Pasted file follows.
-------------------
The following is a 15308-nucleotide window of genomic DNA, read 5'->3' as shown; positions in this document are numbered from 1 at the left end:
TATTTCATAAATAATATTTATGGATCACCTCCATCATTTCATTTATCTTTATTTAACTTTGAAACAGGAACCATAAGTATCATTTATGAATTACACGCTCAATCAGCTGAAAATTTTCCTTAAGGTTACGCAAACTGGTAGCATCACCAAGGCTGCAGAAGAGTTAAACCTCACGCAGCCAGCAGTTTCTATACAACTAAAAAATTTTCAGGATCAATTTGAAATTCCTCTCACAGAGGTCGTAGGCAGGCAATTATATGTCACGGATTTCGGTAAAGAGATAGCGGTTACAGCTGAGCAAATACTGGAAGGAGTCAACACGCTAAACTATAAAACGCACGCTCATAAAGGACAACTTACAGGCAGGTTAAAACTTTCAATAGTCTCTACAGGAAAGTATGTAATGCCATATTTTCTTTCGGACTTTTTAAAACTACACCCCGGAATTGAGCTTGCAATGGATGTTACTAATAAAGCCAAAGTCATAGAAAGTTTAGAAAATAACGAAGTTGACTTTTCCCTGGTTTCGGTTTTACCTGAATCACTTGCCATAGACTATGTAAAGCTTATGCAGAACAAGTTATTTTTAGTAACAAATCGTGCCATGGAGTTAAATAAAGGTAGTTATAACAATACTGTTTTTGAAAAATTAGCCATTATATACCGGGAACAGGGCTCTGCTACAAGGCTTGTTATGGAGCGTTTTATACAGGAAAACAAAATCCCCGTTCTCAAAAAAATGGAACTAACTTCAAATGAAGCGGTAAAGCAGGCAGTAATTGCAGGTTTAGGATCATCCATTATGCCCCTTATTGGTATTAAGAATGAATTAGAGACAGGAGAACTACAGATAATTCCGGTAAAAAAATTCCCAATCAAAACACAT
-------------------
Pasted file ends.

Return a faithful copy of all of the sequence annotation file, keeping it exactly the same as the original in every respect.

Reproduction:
The following is a 15308-nucleotide window of genomic DNA, read 5'->3' as shown; positions in this document are numbered from 1 at the left end:
TATTTCATAAATAATATTTATGGATCACCTCCATCATTTCATTTATCTTTATTTAACTTTGAAACAGGAACCATAAGTATCATTTATGAATTACACGCTCAATCAGCTGAAAATTTTCCTTAAGGTTACGCAAACTGGTAGCATCACCAAGGCTGCAGAAGAGTTAAACCTCACGCAGCCAGCAGTTTCTATACAACTAAAAAATTTTCAGGATCAATTTGAAATTCCTCTCACAGAGGTCGTAGGCAGGCAATTATATGTCACGGATTTCGGTAAAGAGATAGCGGTTACAGCTGAGCAAATACTGGAAGGAGTCAACACGCTAAACTATAAAACGCACGCTCATAAAGGACAACTTACAGGCAGGTTAAAACTTTCAATAGTCTCTACAGGAAAGTATGTAATGCCATATTTTCTTTCGGACTTTTTAAAACTACACCCCGGAATTGAGCTTGCAATGGATGTTACTAATAAAGCCAAAGTCATAGAAAGTTTAGAAAATAACGAAGTTGACTTTTCCCTGGTTTCGGTTTTACCTGAATCACTTGCCATAGACTATGTAAAGCTTATGCAGAACAAGTTATTTTTAGTAACAAATCGTGCCATGGAGTTAAATAAAGGTAGTTATAACAATACTGTTTTTGAAAAATTAGCCATTATATACCGGGAACAGGGCTCTGCTACAAGGCTTGTTATGGAGCGTTTTATACAGGAAAACAAAATCCCCGTTCTCAAAAAAATGGAACTAACTTCAAATGAAGCGGTAAAGCAGGCAGTAATTGCAGGTTTAGGATCATCCATTATGCCCCTTATTGGTATTAAGAATGAATTAGAGACAGGAGAACTACAGATAATTCCGGTAAAAAAATTCCCAATCAAAACACAT